The Portland Museum of Art planned an exhibit, A Deaf Artist in Early America: The Worlds of John Brewster, Jr., featuring the work of a deaf portrait artist in the 1800s. The Museum sought to incorporate today’s Deaf culture and experience into the exhibit. The Museum’s Education Department contacted an art teacher at the Maine Educational Center for the Deaf and Hard of Hearing/Governor Baxter School for the Deaf to see if students there would like to work on the exhibit. Students were excited at the prospect of a service-learning project with the Museum.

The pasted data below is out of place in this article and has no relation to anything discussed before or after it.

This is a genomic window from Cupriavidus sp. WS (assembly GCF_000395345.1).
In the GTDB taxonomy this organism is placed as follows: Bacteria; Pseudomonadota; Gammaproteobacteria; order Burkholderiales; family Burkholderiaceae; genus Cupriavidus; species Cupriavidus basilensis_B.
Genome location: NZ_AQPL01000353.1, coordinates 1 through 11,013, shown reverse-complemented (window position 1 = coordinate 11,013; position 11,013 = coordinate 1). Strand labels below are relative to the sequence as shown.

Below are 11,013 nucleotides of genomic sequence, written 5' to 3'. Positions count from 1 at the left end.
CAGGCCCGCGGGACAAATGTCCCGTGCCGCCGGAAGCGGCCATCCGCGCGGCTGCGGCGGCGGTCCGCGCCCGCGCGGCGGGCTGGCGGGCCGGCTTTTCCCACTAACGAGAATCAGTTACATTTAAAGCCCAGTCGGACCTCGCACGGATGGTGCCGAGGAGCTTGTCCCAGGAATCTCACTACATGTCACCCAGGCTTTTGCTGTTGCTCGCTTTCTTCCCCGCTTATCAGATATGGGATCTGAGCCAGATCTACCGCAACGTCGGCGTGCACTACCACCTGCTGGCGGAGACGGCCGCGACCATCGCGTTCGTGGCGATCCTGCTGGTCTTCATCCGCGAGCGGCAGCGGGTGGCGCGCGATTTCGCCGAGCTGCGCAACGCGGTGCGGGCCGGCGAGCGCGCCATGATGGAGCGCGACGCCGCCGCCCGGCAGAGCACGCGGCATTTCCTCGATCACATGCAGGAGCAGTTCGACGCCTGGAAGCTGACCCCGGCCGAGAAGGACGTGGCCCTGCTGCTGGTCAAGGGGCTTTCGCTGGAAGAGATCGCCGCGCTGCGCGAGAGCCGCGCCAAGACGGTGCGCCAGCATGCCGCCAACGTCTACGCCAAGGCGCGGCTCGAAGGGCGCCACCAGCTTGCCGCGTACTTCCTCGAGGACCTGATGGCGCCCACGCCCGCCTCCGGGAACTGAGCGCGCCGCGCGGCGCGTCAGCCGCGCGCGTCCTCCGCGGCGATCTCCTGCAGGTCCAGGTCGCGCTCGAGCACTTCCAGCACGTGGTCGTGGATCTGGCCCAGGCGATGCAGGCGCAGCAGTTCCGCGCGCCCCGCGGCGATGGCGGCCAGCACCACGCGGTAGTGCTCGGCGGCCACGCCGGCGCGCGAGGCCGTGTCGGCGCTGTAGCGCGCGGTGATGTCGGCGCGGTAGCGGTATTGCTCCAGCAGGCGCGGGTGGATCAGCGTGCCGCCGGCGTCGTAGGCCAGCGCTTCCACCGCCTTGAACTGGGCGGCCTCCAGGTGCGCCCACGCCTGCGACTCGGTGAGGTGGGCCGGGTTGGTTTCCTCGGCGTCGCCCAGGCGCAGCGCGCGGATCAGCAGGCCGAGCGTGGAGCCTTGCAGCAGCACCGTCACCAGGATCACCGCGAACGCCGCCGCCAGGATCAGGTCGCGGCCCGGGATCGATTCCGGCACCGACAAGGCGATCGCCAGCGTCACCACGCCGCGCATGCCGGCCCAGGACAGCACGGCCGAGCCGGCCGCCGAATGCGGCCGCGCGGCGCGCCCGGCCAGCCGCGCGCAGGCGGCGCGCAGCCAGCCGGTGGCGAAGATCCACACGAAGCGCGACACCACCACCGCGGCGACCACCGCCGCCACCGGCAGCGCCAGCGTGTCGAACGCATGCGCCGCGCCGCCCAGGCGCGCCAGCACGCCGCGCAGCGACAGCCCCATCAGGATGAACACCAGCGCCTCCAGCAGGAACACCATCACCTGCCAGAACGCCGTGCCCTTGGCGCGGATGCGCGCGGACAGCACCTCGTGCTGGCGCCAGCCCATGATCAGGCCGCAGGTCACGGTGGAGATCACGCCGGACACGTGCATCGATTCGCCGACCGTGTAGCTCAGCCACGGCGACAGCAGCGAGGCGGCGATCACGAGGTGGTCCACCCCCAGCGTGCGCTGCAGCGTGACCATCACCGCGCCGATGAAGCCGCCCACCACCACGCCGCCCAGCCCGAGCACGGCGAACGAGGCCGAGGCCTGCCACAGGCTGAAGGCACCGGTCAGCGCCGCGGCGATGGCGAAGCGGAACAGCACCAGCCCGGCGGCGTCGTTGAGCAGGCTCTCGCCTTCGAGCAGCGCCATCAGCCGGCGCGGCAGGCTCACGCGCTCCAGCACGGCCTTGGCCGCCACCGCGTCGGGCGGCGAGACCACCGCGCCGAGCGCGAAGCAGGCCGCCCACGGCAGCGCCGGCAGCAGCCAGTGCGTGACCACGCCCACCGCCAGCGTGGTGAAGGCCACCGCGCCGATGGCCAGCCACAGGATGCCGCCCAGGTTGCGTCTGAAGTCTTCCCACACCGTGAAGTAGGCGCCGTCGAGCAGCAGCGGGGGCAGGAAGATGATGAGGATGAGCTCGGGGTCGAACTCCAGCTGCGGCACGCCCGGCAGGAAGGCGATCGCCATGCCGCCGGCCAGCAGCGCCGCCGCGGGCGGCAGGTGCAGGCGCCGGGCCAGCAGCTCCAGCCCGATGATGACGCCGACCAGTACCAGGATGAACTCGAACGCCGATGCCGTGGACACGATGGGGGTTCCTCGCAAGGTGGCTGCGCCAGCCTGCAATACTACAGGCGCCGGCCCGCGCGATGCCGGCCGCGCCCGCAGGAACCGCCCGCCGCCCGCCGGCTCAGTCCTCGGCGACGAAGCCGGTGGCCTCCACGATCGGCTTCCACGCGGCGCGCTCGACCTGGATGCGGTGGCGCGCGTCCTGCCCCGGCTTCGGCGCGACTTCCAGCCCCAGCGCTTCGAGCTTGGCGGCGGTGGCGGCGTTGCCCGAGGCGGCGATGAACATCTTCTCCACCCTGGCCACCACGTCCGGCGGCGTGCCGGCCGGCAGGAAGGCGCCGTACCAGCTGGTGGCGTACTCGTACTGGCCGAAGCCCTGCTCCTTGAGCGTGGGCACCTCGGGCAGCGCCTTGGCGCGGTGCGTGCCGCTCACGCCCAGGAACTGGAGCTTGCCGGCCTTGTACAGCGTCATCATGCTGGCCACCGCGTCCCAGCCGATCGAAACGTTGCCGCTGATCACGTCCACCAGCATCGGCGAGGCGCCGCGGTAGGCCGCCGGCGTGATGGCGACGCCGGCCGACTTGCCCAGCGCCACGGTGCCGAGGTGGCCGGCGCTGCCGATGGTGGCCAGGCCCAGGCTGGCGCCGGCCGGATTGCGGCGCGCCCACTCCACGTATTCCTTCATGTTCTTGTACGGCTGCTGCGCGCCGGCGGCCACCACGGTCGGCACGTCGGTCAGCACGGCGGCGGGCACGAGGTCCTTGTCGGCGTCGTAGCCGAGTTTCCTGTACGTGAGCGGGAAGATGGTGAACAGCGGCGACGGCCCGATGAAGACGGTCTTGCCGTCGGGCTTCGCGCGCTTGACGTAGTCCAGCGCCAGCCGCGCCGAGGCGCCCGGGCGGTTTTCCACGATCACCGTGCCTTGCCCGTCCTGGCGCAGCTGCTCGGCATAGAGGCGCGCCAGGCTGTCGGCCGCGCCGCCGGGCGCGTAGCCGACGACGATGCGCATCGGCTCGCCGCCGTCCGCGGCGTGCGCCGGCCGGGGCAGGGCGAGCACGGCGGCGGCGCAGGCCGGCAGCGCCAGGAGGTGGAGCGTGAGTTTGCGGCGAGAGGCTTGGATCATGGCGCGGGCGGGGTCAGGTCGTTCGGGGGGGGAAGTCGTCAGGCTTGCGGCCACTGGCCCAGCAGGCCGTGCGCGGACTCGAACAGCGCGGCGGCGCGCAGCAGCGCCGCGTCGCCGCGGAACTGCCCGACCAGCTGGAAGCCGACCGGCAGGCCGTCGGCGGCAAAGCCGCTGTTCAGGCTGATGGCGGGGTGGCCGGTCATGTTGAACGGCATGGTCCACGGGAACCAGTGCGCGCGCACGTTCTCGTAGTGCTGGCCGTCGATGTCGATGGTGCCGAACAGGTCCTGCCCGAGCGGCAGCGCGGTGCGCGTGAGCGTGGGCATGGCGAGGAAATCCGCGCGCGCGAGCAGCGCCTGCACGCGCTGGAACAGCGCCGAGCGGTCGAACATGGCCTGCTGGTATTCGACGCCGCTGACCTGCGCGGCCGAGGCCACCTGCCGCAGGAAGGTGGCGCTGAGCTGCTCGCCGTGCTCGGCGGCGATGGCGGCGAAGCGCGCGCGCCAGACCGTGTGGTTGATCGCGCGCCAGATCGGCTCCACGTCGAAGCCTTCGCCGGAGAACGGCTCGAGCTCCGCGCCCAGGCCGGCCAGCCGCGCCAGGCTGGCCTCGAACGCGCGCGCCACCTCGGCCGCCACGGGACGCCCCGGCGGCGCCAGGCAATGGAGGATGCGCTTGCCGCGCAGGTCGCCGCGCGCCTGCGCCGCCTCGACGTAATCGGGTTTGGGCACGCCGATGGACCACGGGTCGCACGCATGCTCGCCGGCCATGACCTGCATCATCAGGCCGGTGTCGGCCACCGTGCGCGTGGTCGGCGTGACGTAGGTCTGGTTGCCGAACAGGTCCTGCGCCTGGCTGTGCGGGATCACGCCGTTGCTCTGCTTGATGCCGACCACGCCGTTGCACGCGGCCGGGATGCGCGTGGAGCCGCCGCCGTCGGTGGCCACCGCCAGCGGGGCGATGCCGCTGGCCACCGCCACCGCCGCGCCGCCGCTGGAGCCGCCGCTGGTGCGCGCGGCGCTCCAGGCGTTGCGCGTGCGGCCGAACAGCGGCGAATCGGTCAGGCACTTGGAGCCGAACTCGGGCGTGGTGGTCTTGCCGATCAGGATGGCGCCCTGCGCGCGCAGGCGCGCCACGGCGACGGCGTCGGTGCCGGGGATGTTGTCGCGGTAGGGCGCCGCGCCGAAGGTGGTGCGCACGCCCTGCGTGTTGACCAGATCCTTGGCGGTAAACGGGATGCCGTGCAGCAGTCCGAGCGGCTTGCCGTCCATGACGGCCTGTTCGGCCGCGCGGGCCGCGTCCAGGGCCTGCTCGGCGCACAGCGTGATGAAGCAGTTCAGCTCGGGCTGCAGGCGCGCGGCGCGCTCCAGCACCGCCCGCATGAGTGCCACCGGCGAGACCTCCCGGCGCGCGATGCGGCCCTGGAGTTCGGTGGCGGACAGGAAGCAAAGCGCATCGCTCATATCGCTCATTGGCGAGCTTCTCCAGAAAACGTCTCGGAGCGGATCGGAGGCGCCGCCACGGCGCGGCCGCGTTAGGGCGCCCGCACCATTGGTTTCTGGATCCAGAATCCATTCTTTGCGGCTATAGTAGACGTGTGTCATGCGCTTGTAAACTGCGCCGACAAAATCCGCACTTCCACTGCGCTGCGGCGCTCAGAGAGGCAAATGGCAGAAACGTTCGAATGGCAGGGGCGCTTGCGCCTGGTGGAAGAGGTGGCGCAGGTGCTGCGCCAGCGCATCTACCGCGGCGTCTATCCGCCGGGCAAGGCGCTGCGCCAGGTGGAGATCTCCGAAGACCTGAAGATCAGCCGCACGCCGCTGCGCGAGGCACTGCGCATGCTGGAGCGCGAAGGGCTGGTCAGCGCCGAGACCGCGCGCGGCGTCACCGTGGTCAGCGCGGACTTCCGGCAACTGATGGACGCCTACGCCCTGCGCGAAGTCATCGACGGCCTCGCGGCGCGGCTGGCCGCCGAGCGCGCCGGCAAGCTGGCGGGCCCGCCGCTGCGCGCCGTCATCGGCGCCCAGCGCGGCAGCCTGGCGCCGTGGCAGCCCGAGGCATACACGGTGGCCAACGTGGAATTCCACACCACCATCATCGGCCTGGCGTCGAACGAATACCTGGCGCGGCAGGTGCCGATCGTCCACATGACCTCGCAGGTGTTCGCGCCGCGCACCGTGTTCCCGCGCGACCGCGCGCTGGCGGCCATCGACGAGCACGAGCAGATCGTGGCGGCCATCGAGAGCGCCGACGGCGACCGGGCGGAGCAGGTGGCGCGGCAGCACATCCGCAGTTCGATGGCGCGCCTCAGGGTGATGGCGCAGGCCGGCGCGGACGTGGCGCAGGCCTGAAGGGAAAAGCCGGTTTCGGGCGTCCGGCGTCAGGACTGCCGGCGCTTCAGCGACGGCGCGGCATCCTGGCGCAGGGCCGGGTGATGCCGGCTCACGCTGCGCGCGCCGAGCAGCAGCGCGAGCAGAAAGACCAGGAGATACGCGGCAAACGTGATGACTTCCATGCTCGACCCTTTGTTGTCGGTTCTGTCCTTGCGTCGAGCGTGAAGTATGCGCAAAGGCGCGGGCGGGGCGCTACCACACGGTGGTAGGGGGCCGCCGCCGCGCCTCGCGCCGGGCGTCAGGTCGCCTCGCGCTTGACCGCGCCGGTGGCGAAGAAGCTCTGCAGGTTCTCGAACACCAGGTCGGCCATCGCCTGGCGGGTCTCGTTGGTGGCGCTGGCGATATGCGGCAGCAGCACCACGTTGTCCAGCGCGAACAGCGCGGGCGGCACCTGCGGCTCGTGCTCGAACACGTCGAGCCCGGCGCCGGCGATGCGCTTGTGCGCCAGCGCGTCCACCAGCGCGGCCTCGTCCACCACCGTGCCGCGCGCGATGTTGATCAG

The students used library resources and the Internet to research the life and times of John Brewster, Jr. Through classroom discussion, they contrasted his life as a Deaf individual in the 19th century with their own lives in the 21st century. Then they began brainstorming how to incorporate today’s Deaf culture into the exhibit.
The students created a video in which they signed interpretations of Brewster’s work in front of recreations they had made of his paintings. This video played continually in the exhibit hall, with text captions for non-signers to read. The students also created “sign cards” by many exhibit paintings, each of which showed a detail from the painting beside an American Sign Language “sign” for that object.
The students’ contributions were considered a “highlight, not to be missed” by The Portland Phoenix (a local paper) and gave community members a valuable glimpse of today’s Deaf culture.